Tuesday, October 16, 2007

How I spent my summer vacation: BEARPEX 2007

I spent August and September and the beginning of October at summer camp. Unfortunately, there was no archery or canoeing (though I did make it swimming to the lake twice. and to the waterfalls once. after the temperature nosedived from 30C to 15C, so no swimming. but at least i got there). There were, however, woodstoves (useful in the houses). Hard manual labour. Hard intellectual labour. No (well, poor, so more or less the same thing) internet connections or cell phone service, so no letters home. And we even had prisoners walking around the place (no really. the department of corrections lets them work at the Research Station. slightly disconcerting to wake up at 7am to ten prisoners outside your cabin in orange jumpsuits wielding chainsaws. but don't worry. there's an unarmed guard with them.)

Suffice it say that I spent nine weeks at Blodgett Forest and barely had time to breathe - let alone cook, check email or write a blog. It's taken me about a week of cultural readjustment to blend back in with normal people, and I don't think I'll ever be quite the same. But I do have internet access again, and far too many stories to tell.

And I am left with one post to summarize the highlights of an unbelievably intense time period. The science was interesting, the equipment was temperamental, the logistics were a nightmare, the sleep was minimal and the people were fabulous. For example, Glenn became the self-appointed Social Coordinator and sent out emails with subject headings like "I need a date and after 4 weeks in the woods, you're starting to look cute". Jessica provided tablecloths and christmas lights for our impromptu barbeques. Not that there wasn't friction - put 20 scientists in the woods with not enough power and no connection with the outside world, and you get an interesting sociological experiment...

Movie night was one of the more entertaining aspects: the first evening, we dropped sheets off the balcony of the main house, sat in the parking lot (several boys sat in lawn chairs in the back of the pickup truck), and watched The Beatle's Yellow Submarine. What a trippy movie! Very entertaining. Due to the decrease in temperatures, subsequent movie nights were moved inside: they included drinking with the dude: The Big Lebowski, that is. Dave was hung over for days after that one. And Jessica and Ellie made liquid nitrogen ice cream (yes, science really is fun). My favourites: Casino Royale and Blades of Glory. Both brilliant, in their own way. Daniel Craig, a rather dark and tortured James Bond, but with the expected quirky sense of humour. Will Ferrel - a completely ridiculous, over the top figure skater that one can't help but love. Or at least laugh at. Sort of ashamed that one is laughing, but you just can't help it, nonetheless.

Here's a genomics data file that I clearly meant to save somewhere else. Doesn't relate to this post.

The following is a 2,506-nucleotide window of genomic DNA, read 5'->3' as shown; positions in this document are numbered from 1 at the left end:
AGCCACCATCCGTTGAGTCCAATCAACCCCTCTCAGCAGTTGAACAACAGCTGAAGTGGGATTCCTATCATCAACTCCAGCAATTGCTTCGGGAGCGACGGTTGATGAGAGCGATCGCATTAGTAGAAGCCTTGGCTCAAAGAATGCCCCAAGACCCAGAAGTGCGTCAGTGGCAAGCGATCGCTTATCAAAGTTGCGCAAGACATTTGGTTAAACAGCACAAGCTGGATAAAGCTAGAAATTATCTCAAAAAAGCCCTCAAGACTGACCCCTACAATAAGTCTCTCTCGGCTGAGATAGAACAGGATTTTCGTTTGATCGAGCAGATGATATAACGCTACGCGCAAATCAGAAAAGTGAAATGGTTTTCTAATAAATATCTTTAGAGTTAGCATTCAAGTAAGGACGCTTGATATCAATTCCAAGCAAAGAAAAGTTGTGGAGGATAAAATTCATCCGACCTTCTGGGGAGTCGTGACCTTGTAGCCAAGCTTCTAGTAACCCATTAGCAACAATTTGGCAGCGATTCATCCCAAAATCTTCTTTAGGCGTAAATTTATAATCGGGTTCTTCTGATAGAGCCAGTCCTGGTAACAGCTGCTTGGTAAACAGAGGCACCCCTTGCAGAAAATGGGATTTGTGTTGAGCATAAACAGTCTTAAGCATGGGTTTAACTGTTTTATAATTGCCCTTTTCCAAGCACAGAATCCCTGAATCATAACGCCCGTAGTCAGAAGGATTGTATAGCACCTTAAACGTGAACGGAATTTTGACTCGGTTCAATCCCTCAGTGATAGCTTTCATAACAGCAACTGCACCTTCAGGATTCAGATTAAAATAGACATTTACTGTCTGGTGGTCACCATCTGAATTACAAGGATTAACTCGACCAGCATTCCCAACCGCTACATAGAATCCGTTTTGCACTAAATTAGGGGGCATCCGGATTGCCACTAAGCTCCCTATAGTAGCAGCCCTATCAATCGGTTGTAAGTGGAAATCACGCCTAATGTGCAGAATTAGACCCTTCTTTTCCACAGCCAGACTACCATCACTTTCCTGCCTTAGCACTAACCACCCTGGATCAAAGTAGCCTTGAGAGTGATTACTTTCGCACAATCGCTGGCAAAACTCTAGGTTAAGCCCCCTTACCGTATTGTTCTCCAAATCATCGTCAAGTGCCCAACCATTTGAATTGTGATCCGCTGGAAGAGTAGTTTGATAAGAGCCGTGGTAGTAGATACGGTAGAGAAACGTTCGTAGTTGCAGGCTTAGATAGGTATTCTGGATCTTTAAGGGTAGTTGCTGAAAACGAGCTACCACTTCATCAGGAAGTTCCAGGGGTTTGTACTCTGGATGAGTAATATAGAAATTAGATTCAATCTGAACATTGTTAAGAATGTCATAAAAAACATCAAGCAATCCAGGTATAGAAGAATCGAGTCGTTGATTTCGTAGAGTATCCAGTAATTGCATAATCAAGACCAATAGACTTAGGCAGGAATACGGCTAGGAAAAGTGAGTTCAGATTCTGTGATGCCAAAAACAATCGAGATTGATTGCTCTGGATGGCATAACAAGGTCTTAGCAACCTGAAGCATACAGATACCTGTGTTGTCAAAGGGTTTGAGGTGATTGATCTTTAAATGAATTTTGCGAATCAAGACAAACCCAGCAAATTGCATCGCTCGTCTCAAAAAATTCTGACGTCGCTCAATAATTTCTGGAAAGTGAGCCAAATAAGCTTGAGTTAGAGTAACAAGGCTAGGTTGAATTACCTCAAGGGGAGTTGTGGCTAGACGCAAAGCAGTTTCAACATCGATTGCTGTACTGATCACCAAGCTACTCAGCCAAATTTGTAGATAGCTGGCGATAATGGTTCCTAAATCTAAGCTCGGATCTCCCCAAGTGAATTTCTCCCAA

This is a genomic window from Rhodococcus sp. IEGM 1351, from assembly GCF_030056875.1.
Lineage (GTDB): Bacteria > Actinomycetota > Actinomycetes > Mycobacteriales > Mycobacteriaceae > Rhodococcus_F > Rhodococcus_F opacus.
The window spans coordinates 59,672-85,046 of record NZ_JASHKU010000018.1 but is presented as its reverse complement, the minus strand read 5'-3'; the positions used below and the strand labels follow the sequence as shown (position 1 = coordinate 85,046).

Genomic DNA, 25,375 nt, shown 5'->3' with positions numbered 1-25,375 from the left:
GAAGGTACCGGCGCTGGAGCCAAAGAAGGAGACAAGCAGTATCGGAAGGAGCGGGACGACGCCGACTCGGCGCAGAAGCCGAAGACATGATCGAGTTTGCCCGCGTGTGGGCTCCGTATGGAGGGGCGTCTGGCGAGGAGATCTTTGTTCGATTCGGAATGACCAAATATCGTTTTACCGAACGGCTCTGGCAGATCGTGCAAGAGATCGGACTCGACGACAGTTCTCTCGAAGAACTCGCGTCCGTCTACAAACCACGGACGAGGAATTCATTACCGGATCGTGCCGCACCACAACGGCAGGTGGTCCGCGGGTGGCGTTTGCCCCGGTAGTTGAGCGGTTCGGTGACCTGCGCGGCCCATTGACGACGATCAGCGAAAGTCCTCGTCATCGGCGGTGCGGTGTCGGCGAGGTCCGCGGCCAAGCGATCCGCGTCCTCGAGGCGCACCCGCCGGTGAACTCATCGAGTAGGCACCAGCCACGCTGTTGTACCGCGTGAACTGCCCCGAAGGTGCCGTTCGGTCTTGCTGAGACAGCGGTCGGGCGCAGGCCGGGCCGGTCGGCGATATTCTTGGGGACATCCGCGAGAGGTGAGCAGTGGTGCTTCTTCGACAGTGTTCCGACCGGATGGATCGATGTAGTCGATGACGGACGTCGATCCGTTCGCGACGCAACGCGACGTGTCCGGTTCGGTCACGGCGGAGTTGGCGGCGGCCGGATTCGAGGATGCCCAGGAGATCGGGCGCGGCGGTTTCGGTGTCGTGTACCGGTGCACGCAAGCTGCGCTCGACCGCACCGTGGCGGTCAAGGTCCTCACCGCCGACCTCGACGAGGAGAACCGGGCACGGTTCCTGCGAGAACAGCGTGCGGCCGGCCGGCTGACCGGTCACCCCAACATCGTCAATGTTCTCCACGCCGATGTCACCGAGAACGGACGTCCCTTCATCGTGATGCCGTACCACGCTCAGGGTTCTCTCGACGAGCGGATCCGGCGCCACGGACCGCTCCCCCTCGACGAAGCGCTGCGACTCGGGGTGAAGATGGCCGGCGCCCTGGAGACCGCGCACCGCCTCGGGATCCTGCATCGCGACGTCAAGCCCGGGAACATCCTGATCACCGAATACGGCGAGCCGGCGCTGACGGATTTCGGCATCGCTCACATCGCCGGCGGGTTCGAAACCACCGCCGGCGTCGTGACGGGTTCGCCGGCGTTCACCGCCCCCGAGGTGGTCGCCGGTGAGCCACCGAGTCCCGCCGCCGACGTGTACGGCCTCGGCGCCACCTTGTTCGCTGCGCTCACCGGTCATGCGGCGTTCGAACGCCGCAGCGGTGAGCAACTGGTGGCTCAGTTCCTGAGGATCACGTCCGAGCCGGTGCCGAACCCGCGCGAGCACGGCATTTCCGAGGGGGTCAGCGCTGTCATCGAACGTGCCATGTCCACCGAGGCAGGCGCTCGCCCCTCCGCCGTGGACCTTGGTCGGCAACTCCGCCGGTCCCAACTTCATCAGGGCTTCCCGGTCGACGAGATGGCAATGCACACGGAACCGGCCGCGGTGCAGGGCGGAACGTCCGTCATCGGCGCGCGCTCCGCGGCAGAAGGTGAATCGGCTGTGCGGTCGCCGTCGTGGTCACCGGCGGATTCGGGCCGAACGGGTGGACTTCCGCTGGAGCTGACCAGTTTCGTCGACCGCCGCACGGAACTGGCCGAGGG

We renamed all the cabins after Hogwarts houses: the girls ended up with Slytherin. Because we're cunning and ambitious and evil like that.

And all in all, despite the nightmare of the first few weeks (I did not appoint myself the 'competent person', but somehow got defaulted to Site Manager. Never again. In fact, I am blocking out that time period out of my head.), the struggles learning how a very complicated instrument works in the field, and the exhaustion of far too many 12 and 15 hour days, I left with the strange feeling that summer camp was over. When you're stuck out in an isolated spot (with no phone and poor internet acccess - stupid trees getting in the way of the satellites), you have to adapt. As a group, we (or at least a vocal sub-set of us) became a little more relaxed. We lost those filters that stop one from saying rather uncouth or blunt statements - as one postdoc put it, what everyone else is thinking, but has the self-restraint to not actually say. We made jokes about everything, and innuendos about absolutely anything we could think of. On my last night, a small group of us went bowling at the local (read, 45min drive) town. It wasn't about how well (or, more accurately, how unbelievably poorly) we did. It was about being mocked for my poor granny-style of bowling, for everyone cheering when I got a strike, and for finding something to laugh about. And that warm, fuzzy feeling I got when people actually got out of their cabins the next morning and came over in the snow (yes, the snow. in October.) to say goodbye. Thanks, guys. I'll miss you. Though I won't miss spending every night working on computer code. Or the Friday nights spent calibrating the instrument.

But the exhaustion is beginning to subside and it's time to look at the terabytes of data and try to find my way around 'home' - where I've been gone so long I don't even remember my zip code, and the temperature has dropped in the crisp fall air reminding me that summer is over and it's time to go back to school...

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